D&I In Financial Services: Views from Three Industry Leaders
According to APCO Worldwide International Advisory Council members Beth Brooke and Wendi Strong, and APCO board member Marcia Page, to accelerate diversity and inclusion in the financial services industry, CEOs need to set the tone at the top, organizations need to embrace system thinking and data around talent management and brand-builders need to instill empathy to create more inclusive growth. For part 1 of this article, read Now More Than Ever, Diversity is a Financial Imperative. Part 2 below expands on the imperatives for financial leaders.
Beth Brooke, APCO IAC member, former global vice chair of public policy of Ernst & Young (EY)
“Tone at the top and talent management.”
What leads to change is if the CEO believes in diversity. It has to come from the CEO. You need tone at the top to look at what gets rewarded, measure the progress you need to make, and then hold people accountable. Those things have to be in place, otherwise all the unconscious bias training and other D&I initiatives in the world won’t help.
If there was a silver bullet, we would have shot it. But one thing that can really put more women, minorities and individuals with different backgrounds and abilities into leadership jobs over a 10-year period is rigorous succession planning. Develop a diverse slate of candidates for every position, looking two or three years out and longer-term—with career management around that slate, accountability for who is managing their careers, and giving each person the experiences that qualify them to be chosen from the slate when the position opens.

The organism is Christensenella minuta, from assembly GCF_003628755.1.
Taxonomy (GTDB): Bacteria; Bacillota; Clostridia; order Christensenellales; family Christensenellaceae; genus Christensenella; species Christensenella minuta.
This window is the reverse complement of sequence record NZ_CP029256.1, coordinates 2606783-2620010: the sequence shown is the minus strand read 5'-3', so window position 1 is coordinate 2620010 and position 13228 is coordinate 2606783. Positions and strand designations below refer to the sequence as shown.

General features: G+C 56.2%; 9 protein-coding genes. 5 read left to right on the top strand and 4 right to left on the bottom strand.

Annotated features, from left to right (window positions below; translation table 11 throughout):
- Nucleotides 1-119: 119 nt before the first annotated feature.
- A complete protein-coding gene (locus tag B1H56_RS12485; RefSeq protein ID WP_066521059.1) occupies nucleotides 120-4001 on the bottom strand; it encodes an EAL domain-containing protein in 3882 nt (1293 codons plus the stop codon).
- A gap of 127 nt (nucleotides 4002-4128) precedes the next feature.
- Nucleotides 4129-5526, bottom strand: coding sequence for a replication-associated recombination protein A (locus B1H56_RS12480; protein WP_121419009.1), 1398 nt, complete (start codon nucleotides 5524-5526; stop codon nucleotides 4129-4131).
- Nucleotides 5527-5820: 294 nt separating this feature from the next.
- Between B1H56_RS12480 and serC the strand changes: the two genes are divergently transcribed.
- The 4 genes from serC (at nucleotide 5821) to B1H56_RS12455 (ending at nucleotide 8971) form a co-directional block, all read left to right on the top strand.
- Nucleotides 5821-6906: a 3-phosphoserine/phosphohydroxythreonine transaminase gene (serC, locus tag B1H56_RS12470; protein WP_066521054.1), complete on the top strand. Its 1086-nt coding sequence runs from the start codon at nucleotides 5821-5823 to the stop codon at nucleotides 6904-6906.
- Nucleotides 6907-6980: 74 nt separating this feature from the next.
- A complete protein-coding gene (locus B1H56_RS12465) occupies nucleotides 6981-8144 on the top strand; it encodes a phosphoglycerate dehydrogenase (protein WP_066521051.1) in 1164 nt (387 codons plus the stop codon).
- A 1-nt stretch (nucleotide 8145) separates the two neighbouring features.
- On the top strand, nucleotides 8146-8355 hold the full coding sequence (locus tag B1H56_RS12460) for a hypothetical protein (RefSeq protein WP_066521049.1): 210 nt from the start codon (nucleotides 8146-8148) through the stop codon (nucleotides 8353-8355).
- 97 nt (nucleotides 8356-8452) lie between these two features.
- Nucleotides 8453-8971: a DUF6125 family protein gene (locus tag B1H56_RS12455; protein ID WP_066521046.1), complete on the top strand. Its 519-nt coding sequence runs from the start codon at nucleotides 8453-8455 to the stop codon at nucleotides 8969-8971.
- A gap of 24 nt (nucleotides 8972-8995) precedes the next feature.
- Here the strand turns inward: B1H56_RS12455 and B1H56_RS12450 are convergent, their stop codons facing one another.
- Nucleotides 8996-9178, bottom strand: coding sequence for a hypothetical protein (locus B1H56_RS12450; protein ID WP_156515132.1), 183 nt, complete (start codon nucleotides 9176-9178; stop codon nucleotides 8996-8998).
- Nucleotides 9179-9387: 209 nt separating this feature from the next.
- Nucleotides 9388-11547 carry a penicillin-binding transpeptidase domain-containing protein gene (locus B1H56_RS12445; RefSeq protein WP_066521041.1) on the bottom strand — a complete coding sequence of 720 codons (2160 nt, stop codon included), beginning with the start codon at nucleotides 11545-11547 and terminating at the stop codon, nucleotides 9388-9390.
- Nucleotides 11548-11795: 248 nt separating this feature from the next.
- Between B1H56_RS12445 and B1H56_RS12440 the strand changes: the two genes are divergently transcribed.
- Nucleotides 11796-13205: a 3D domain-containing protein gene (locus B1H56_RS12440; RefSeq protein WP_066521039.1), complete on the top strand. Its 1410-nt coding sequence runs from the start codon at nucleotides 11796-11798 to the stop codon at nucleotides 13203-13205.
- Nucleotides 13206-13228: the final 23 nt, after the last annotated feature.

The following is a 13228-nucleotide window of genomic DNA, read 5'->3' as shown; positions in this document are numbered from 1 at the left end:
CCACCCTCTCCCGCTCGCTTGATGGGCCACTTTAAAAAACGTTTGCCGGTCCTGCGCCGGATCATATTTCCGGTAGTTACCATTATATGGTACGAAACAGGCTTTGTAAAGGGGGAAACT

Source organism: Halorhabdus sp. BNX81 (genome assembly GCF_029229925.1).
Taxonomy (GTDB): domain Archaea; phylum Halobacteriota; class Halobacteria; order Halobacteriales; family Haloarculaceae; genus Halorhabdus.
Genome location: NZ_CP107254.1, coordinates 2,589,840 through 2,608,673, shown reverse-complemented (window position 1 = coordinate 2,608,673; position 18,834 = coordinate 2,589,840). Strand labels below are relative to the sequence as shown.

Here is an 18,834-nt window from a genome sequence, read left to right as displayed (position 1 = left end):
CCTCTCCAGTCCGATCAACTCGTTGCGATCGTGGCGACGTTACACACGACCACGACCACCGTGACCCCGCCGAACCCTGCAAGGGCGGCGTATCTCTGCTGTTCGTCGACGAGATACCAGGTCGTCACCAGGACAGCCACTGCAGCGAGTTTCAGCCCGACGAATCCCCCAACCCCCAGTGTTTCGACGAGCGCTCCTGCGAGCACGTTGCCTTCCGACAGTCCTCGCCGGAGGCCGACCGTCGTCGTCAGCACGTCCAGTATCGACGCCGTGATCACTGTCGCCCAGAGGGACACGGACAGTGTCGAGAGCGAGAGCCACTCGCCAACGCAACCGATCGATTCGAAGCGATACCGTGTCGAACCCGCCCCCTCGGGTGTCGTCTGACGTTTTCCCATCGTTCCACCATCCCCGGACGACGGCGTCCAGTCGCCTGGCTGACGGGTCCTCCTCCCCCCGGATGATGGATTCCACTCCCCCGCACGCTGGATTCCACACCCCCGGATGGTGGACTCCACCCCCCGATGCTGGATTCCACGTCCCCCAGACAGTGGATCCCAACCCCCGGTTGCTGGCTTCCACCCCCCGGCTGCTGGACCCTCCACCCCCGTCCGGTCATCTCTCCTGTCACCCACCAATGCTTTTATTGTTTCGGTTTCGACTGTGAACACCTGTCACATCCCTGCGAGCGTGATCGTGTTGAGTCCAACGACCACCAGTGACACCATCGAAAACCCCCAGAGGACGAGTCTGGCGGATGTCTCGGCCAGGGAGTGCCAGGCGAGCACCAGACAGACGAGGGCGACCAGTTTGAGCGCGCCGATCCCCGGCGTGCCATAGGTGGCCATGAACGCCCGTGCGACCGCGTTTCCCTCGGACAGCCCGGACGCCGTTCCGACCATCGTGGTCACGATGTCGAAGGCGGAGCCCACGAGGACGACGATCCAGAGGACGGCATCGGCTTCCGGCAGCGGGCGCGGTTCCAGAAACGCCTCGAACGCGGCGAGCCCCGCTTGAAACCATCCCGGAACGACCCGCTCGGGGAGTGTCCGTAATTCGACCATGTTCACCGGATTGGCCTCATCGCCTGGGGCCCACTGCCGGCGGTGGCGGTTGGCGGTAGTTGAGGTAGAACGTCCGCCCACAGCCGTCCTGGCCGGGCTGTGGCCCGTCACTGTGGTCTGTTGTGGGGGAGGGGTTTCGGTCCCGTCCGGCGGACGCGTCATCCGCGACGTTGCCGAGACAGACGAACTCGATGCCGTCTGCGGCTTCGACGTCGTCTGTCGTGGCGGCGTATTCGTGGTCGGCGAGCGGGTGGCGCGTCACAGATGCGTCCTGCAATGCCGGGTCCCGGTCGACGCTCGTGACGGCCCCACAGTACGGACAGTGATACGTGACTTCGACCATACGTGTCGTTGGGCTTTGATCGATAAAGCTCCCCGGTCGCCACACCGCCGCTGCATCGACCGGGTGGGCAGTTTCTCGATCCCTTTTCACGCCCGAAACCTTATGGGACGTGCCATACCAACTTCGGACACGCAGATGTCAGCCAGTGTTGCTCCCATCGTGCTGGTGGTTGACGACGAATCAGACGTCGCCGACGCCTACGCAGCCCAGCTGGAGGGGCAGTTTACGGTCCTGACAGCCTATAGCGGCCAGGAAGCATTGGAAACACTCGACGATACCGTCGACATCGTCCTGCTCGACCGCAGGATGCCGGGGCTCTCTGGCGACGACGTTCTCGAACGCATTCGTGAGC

Wendi Strong, APCO IAC member, former EVP and chief communications officer of USAA
“Empathy and inclusion.”
Change comes when a company’s leadership develops conviction around the importance of creating a more diverse organization to be more successful. There is a lot of pressure on organizations to do something—I’m happy to see it is now coming from a place of business benefits and results.
There has been progress in the workplace for women, African Americans, the LGBTQ community and others, but there is still a long way to go on equal treatment or pay equity. It is challenging to get employees and leaders to hear that some people have a very different experience at work, and for them to understand what it’s like to be at the table when nobody looks like you.
Empathy is really what it gets down to. In business, you can’t build relationships unless you are empathetic and understand the other person’s culture. The main thing we need to have is the ability to put ourselves in someone else’s shoes.
Marcia Page, APCO board member, co-founder and executive chair of Värde Partners
“Performance, data, and systems”
Generally, D&I is being taken much more seriously because demands from clients are up dramatically, but also because of the need to outperform in a tough investment environment. You really need to hear from everyone and have them be part of the conversation, and not feel the need to fit into a dominant culture or bow to peer pressure. That is what leads to alpha.
Senior leadership has to be totally bought in and visible—but culture isn’t enough. When I started Värde with my partners, we had a very differentiated way of looking at the world: from decision making, investing and talent perspectives about the business case for diversity. But despite our culture we found our metrics were no better than the industry. So, we’ve taken a beautifully data-driven approach to more than double the number of women investment professionals and address systemic issues.
For example, the data showed that women lag in promotions. That is a major reason why there are so few senior women executives and change takes so long. We’ve revamped the hiring and promotion process to de-bias talent management and make women feel they have a fair shot at the top.